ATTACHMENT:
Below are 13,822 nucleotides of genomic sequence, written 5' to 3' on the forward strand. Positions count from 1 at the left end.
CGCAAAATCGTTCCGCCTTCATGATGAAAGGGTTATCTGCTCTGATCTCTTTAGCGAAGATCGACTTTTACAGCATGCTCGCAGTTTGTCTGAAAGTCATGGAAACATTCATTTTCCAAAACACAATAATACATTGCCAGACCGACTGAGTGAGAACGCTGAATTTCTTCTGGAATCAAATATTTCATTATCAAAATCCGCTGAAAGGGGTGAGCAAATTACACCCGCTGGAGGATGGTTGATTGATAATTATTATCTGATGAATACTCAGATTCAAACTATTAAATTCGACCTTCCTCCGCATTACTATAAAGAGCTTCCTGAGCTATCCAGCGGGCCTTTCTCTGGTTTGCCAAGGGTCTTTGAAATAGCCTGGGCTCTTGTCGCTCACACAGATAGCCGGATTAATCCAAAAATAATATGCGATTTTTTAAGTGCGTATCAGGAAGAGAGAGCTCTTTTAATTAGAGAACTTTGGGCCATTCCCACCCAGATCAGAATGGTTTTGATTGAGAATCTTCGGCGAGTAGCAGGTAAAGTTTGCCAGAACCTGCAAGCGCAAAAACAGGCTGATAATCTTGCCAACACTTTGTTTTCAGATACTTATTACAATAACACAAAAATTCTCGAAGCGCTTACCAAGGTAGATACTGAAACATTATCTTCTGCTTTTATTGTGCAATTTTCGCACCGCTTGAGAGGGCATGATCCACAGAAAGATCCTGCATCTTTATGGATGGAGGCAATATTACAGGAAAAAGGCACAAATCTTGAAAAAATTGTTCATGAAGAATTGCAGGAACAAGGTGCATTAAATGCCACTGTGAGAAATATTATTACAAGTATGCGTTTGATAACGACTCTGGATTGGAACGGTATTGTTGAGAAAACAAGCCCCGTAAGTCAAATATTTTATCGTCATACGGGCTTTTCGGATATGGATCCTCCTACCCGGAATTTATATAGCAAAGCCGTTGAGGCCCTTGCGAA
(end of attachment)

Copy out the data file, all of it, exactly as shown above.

Below are 13,822 nucleotides of genomic sequence, written 5' to 3' on the forward strand. Positions count from 1 at the left end.
CGCAAAATCGTTCCGCCTTCATGATGAAAGGGTTATCTGCTCTGATCTCTTTAGCGAAGATCGACTTTTACAGCATGCTCGCAGTTTGTCTGAAAGTCATGGAAACATTCATTTTCCAAAACACAATAATACATTGCCAGACCGACTGAGTGAGAACGCTGAATTTCTTCTGGAATCAAATATTTCATTATCAAAATCCGCTGAAAGGGGTGAGCAAATTACACCCGCTGGAGGATGGTTGATTGATAATTATTATCTGATGAATACTCAGATTCAAACTATTAAATTCGACCTTCCTCCGCATTACTATAAAGAGCTTCCTGAGCTATCCAGCGGGCCTTTCTCTGGTTTGCCAAGGGTCTTTGAAATAGCCTGGGCTCTTGTCGCTCACACAGATAGCCGGATTAATCCAAAAATAATATGCGATTTTTTAAGTGCGTATCAGGAAGAGAGAGCTCTTTTAATTAGAGAACTTTGGGCCATTCCCACCCAGATCAGAATGGTTTTGATTGAGAATCTTCGGCGAGTAGCAGGTAAAGTTTGCCAGAACCTGCAAGCGCAAAAACAGGCTGATAATCTTGCCAACACTTTGTTTTCAGATACTTATTACAATAACACAAAAATTCTCGAAGCGCTTACCAAGGTAGATACTGAAACATTATCTTCTGCTTTTATTGTGCAATTTTCGCACCGCTTGAGAGGGCATGATCCACAGAAAGATCCTGCATCTTTATGGATGGAGGCAATATTACAGGAAAAAGGCACAAATCTTGAAAAAATTGTTCATGAAGAATTGCAGGAACAAGGTGCATTAAATGCCACTGTGAGAAATATTATTACAAGTATGCGTTTGATAACGACTCTGGATTGGAACGGTATTGTTGAGAAAACAAGCCCCGTAAGTCAAATATTTTATCGTCATACGGGCTTTTCGGATATGGATCCTCCTACCCGGAATTTATATAGCAAAGCCGTTGAGGCCCTTGCGAA